What are the program’s annual operational costs?
Currently, the operational costs are $218,074, with $6,500 projected as the client contribution. Thereare currently in-kind contributions of CRT. We recommend approximately $300,000 annually for thisprogram.
How is the program funded?
The program began through funding through the Byrne Memorial Fund for the State of ConnecticutOffice of Policy Management, which then funded the State of Connecticut Department of Correctionfor innovative programs. The second year of the program, as Byrne funding decreased, the programwas funded by the DOC and the JAG fund.17.
Did this program require the passage of legislation, executive order or regulations?
What equipment, technology and software are used to operate and administer thisprogram?
Microsoft Office programs (Word, EXCEL, ACCESS and PowerPoint) and SPSS are used for theevaluation.
To the best of your knowledge, did this program originate in your state? If YES, please
indicate the innovator’s name, present address, telephone number and e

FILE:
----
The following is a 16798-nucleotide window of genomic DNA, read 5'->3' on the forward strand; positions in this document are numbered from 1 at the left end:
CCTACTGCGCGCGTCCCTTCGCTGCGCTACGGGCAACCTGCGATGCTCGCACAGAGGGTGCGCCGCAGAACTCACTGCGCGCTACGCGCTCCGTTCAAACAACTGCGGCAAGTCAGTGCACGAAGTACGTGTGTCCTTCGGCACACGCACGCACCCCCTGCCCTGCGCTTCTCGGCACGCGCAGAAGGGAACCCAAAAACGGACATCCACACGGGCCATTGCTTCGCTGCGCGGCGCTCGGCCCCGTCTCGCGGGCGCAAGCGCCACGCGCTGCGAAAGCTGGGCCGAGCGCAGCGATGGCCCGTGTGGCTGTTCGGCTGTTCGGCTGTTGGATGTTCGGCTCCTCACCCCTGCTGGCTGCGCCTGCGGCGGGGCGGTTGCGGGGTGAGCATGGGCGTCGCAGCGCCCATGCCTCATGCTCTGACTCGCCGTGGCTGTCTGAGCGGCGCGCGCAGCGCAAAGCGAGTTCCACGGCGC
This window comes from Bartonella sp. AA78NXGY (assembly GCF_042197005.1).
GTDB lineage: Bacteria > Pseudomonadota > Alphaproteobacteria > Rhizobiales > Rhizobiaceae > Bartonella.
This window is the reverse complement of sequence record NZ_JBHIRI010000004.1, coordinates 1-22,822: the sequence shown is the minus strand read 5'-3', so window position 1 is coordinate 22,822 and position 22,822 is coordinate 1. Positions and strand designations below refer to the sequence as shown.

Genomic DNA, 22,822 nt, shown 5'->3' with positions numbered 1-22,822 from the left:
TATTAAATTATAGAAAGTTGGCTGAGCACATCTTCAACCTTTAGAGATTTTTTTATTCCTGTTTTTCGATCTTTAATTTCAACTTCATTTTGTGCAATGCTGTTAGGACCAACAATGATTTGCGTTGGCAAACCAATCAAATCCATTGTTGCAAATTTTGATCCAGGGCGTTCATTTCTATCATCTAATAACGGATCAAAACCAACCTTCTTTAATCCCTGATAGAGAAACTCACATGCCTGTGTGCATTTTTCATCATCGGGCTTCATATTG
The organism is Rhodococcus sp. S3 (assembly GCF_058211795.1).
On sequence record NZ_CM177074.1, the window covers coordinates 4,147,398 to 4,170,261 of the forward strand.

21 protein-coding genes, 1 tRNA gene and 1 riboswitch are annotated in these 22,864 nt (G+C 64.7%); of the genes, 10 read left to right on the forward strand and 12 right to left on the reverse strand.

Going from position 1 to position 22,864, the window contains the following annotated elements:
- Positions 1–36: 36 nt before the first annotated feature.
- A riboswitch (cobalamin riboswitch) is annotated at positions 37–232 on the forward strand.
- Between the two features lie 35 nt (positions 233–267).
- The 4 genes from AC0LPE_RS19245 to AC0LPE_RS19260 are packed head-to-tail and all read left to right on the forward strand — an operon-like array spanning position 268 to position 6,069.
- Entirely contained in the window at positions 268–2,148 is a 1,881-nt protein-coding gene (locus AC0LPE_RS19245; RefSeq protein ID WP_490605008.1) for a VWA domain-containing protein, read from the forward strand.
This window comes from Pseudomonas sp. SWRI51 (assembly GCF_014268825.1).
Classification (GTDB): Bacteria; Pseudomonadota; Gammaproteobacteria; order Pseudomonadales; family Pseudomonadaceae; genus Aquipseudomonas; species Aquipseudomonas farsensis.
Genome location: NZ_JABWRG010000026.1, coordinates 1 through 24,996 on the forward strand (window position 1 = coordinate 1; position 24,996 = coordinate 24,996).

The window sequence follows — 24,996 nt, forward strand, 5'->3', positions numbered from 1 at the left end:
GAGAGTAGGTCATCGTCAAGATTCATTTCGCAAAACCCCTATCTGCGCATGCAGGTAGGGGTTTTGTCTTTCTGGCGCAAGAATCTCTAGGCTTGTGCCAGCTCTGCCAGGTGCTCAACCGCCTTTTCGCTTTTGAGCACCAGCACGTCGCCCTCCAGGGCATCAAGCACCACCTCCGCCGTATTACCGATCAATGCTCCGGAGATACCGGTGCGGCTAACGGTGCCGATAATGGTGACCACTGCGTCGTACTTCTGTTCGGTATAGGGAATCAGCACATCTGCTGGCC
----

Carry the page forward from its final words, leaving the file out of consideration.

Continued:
Yes, this is an innovation between the DOC (Patrick Hynes, Ph.D., Director of ProgramDevelopment: Patrick.Hynes@po.state.ct.us ); the Connecticut Coalition to End Homelessness, the
Connecticut AIDS Residence Coalition, and the Community Renewal Team.
Are you aware of similar programs in other states? If YES, which ones and how doesthis program differ?
We know of no other similar programs in other states that house the re-entry population who has beenhomeless before incarceration.21.
Has the program been fully implemented?
Briefly evaluate (pro and con) the program’s effectiveness in addressing the defined
problem[s] or issue[s]. Provide tangible examples.
As of April, 2007, there were 45 housing episodes of 43 individuals through the Supportive HousingPilot Program (note that two participants were housed two times). The current 15 participants now inthe apartments include people who are attending, working, and participating in treatment. Efforts areunderway to recruit more of the individuals directly from shelters, so that we can more clearly focuson those ex-offenders who cycle between the streets and shelters and prison.
The ‘typical’ Byrne participant is a 40 year old Afr
ican American male high school graduate who hashad two incarcerations in the last five years. He has a significant substance abuse problem, asevidenced by his score on validated measures of addiction.Only five individuals have been returned to prison on a new charge in the history of the program(11%), either directly from the Supportive Housing, or after discharge. This makes the experience of